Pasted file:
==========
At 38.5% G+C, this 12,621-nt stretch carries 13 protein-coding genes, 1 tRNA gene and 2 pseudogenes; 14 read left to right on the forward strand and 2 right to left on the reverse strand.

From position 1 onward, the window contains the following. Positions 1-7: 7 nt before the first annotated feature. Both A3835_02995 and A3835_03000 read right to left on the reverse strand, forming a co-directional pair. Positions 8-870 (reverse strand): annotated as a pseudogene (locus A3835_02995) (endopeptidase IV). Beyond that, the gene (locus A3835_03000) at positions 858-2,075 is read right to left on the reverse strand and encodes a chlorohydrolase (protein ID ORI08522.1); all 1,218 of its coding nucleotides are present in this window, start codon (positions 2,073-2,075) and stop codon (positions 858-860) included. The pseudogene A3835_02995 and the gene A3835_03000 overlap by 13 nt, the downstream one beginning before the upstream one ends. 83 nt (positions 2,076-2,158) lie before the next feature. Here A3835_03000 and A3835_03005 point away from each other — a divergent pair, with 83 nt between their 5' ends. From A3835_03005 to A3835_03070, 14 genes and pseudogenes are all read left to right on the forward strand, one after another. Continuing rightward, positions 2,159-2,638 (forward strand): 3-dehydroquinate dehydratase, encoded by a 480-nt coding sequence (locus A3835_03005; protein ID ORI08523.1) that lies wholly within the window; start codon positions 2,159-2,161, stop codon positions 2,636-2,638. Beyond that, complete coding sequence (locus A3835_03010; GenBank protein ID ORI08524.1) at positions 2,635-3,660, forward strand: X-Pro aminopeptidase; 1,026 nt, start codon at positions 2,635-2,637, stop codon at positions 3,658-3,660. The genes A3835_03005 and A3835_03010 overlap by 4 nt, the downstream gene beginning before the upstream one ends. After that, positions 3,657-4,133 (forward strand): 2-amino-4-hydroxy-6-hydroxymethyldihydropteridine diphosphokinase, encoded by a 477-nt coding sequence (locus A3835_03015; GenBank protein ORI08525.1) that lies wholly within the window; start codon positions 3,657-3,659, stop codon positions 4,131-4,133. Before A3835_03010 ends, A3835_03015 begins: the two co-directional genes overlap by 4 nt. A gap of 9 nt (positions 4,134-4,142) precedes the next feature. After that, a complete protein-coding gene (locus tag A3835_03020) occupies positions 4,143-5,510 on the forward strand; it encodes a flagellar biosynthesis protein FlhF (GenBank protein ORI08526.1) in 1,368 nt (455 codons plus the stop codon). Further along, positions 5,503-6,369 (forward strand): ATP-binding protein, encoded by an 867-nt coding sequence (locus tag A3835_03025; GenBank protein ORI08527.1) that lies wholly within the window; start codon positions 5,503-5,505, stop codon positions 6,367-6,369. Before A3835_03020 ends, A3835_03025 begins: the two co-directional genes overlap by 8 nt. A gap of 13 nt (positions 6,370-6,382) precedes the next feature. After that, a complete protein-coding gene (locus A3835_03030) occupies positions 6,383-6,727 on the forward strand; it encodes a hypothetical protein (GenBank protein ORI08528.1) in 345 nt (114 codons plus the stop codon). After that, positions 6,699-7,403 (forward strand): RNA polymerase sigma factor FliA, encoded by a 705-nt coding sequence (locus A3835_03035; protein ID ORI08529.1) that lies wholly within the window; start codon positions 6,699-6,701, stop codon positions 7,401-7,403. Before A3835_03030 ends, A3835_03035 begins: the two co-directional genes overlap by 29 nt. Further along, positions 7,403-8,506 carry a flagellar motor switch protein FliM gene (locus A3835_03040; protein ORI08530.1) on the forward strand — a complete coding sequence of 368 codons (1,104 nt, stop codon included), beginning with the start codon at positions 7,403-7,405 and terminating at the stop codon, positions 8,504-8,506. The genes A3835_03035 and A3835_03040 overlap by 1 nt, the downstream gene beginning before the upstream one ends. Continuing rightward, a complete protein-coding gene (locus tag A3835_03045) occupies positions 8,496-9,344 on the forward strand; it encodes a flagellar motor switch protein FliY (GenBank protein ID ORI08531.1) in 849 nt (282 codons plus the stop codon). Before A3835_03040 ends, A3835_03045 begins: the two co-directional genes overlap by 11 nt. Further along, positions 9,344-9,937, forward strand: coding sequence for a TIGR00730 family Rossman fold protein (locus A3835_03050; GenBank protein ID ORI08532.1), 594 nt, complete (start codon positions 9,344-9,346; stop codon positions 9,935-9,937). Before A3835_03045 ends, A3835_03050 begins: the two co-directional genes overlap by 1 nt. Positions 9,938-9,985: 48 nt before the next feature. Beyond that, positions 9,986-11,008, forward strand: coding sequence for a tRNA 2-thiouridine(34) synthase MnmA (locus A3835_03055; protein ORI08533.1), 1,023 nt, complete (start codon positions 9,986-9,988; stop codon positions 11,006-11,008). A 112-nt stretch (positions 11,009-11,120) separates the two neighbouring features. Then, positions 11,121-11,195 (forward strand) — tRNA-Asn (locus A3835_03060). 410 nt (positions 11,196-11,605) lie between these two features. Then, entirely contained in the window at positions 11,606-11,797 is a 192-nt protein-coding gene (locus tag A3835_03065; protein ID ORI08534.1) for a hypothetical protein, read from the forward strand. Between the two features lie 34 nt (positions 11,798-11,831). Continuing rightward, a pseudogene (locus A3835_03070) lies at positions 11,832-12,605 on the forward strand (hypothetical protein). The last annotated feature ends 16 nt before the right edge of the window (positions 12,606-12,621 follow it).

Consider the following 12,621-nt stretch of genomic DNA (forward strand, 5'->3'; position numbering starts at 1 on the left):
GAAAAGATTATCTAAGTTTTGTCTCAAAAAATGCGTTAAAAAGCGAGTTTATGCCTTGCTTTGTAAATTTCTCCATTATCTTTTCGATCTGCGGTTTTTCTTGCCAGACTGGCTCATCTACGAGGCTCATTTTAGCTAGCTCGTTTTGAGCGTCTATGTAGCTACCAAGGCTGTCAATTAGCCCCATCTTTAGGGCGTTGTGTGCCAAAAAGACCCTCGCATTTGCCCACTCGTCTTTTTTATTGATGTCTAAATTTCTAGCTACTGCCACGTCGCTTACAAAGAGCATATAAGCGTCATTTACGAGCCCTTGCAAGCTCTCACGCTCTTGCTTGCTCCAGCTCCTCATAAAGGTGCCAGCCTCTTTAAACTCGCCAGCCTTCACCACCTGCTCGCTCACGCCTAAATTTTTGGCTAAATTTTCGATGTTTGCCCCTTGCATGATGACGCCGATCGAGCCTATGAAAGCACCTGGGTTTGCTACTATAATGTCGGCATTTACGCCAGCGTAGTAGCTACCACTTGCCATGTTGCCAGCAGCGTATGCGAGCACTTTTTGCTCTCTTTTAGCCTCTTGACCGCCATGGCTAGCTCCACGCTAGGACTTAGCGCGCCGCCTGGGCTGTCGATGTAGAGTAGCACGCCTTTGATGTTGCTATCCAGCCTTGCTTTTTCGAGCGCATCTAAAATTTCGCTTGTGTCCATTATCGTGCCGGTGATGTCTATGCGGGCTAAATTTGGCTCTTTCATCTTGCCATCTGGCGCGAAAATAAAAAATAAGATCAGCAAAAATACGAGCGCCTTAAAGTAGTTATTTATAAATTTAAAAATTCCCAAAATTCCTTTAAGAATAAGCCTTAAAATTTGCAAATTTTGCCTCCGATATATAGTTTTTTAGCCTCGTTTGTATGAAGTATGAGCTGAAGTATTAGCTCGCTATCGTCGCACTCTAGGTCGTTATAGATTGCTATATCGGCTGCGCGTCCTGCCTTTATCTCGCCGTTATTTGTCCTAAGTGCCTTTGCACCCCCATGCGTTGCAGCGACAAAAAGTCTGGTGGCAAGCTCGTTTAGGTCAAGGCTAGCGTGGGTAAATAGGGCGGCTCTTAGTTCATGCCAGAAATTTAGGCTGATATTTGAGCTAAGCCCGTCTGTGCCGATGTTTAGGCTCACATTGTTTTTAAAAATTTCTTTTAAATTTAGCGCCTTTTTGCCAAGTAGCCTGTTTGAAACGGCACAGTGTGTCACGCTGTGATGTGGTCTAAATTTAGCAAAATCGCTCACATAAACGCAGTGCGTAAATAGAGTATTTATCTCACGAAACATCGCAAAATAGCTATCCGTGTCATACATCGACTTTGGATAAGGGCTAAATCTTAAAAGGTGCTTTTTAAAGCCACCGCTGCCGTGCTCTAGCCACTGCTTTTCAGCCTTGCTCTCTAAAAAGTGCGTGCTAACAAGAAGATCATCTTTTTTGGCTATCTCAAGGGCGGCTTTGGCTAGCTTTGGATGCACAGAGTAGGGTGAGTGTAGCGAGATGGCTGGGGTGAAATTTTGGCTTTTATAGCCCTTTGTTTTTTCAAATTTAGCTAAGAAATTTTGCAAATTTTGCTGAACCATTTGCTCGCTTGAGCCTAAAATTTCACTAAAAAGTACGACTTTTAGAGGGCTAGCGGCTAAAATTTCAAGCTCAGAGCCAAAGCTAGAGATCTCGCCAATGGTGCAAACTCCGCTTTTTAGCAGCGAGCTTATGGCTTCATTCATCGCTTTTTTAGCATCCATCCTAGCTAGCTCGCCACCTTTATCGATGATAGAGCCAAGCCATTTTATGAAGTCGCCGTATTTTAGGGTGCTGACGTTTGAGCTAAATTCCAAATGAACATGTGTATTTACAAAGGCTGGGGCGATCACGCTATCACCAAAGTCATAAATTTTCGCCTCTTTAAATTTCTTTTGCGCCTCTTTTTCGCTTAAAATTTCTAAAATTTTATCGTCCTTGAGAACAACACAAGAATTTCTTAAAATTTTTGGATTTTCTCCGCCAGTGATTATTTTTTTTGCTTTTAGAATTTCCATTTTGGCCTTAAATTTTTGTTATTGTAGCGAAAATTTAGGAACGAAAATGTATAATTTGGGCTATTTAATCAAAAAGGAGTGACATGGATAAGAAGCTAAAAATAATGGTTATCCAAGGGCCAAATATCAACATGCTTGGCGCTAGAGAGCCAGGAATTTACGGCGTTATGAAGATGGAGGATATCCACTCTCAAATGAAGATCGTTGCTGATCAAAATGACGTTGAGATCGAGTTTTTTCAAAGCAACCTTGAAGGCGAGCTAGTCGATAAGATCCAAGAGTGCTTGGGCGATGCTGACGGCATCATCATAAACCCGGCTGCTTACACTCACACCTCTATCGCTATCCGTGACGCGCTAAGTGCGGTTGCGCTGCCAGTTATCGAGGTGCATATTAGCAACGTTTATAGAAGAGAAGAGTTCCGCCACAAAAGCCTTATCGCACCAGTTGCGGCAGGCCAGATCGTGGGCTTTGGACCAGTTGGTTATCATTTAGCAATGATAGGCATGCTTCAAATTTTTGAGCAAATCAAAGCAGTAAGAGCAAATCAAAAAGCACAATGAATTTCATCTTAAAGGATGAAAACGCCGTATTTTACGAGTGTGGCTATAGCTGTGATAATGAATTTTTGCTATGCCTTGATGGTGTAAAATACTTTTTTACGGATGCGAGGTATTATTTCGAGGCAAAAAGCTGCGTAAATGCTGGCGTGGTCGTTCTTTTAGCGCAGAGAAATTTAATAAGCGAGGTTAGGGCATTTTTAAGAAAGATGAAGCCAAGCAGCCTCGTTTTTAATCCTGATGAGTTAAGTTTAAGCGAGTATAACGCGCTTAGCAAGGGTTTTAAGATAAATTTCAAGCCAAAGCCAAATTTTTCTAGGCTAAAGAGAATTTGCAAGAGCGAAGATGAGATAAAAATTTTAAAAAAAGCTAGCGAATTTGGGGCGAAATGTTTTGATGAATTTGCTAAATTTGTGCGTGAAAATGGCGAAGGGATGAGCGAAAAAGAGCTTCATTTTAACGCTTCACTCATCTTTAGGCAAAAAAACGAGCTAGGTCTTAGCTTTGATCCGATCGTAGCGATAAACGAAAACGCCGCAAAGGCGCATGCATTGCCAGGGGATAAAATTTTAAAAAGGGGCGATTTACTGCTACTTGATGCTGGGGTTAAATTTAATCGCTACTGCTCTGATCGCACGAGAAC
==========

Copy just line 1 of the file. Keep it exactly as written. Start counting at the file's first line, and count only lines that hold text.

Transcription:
At 38.5% G+C, this 12,621-nt stretch carries 13 protein-coding genes, 1 tRNA gene and 2 pseudogenes; 14 read left to right on the forward strand and 2 right to left on the reverse strand.